We’re all about women at Old Government House

Women of Distinction exhibition launches at world heritage listed site, Old Government House in Parramatta Park on 31 August 2019.

Some of the names you know, some of them you don’t – all of them are remarkable for their courage, their stories and their strength. From 31 August 2019 to 16 August 2020, the National Trust (NSW) will be telling the stories of the Vice-Regal Women, servants and visitors who lived in, worked at, visited or influenced the World Heritage Listed Old Government House in Parramatta.


The year-long exhibition explores the stories of women such as Mrs Anna King; the first governor’s wife to arrive in the colony, who, during her marriage to third governor Philip Gidley King, co-established an Orphan Institute, which set the standard for the social work of the vice regal women to follow. Her support of her husband and her charitable work in the colony earned her the nickname of ‘Queen Josepha’.


Visitors to the exhibition will also learn about Elizabeth Clarke, who was convicted in England of stealing goods to the value of £60 and sentenced in 1807 to seven years’ transportation to NSW. The vessel, Speke, sailed with 97 female convicts and also included several naval officers. Once in Parramatta, Elizabeth was listed in 1814 as a servant at Old Government House and went on to marry and have three children.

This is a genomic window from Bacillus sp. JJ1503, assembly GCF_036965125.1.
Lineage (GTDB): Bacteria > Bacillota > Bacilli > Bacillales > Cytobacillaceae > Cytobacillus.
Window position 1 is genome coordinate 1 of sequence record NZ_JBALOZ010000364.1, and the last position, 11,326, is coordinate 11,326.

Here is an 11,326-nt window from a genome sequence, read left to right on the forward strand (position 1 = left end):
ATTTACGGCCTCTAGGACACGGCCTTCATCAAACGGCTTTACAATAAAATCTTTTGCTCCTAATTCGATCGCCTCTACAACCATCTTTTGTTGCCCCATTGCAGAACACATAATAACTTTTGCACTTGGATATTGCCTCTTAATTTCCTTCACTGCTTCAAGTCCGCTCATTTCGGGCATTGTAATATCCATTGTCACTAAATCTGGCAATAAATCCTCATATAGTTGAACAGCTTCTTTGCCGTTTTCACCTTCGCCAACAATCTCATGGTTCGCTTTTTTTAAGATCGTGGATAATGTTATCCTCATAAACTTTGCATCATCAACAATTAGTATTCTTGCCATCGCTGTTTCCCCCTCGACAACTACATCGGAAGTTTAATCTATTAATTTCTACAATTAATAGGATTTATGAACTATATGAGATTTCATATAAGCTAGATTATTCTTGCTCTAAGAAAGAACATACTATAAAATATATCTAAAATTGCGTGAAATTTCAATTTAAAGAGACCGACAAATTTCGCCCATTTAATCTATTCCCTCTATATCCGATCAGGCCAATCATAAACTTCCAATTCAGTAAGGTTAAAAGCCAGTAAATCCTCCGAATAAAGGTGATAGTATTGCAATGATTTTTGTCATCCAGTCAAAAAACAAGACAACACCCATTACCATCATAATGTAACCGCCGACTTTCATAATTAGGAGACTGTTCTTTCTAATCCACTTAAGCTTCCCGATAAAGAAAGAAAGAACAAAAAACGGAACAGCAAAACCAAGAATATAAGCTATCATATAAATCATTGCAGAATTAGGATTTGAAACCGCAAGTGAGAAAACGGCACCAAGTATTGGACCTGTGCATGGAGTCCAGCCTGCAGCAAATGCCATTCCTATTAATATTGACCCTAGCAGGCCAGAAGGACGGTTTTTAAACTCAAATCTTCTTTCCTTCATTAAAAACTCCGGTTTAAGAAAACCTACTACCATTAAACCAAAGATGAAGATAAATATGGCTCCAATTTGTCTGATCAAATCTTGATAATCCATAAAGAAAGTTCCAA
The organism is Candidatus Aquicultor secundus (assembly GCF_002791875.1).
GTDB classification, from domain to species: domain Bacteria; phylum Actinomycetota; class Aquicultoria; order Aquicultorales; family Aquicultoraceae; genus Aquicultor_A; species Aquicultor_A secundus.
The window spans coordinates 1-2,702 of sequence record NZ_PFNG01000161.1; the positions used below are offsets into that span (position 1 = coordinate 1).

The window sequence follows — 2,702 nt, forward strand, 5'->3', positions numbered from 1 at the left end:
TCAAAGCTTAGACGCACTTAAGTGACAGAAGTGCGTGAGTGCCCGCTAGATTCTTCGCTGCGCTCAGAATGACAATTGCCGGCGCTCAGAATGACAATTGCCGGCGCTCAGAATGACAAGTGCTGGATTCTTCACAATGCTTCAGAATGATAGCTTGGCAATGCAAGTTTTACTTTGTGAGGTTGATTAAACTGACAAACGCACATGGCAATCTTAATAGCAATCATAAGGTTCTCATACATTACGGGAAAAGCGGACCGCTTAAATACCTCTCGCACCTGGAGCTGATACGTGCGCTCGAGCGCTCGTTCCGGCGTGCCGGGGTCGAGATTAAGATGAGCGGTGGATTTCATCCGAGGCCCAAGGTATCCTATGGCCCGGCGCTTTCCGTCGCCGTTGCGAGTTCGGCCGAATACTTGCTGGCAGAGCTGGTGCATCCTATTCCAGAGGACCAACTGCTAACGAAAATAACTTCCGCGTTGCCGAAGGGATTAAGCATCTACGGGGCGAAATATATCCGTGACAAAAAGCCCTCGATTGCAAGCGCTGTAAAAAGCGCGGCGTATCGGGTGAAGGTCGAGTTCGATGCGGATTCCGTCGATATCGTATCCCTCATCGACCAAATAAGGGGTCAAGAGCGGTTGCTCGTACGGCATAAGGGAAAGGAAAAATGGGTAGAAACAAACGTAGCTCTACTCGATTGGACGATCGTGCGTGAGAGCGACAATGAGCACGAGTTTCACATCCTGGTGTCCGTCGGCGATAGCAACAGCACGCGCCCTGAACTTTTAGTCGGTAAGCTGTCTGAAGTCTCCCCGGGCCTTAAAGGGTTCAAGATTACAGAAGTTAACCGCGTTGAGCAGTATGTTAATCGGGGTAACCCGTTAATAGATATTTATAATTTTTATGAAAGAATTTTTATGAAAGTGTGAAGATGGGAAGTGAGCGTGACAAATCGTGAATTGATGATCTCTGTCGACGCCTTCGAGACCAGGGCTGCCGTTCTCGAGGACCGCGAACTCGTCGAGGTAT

“While many of the women who lived in, or visited, Old Government House, are very well known in the telling of Australia’s history, many more are invisible,” said Rosalind Mearns, the National Trust (NSW)’s Regional Manager for Western Sydney. “We know about Elizabeth Macquarie, Lady Mary Fitzroy and Elizabeth Macarthur, yet the servants and convicts remain almost entirely nameless and even two Governor’s wives remain faceless with no known portrait.


“The National Trust is fortunate to hold in its collection items that belonged to some of these women, which will give us an insight into what life at Old Government House and the colony was like from a woman’s perspective,” Rosalind Mearns says. “Visitors will also have the chance to interact with the exhibition and create their own personal silhouette, taking a photo of it on their phones.”


In parallel with the exhibition, there will be a range of public programs, including Curator Talks, Discussions over Dinner, children’s school holiday activities and a special picnic on the front lawn of Old Government House.


Exhibition details: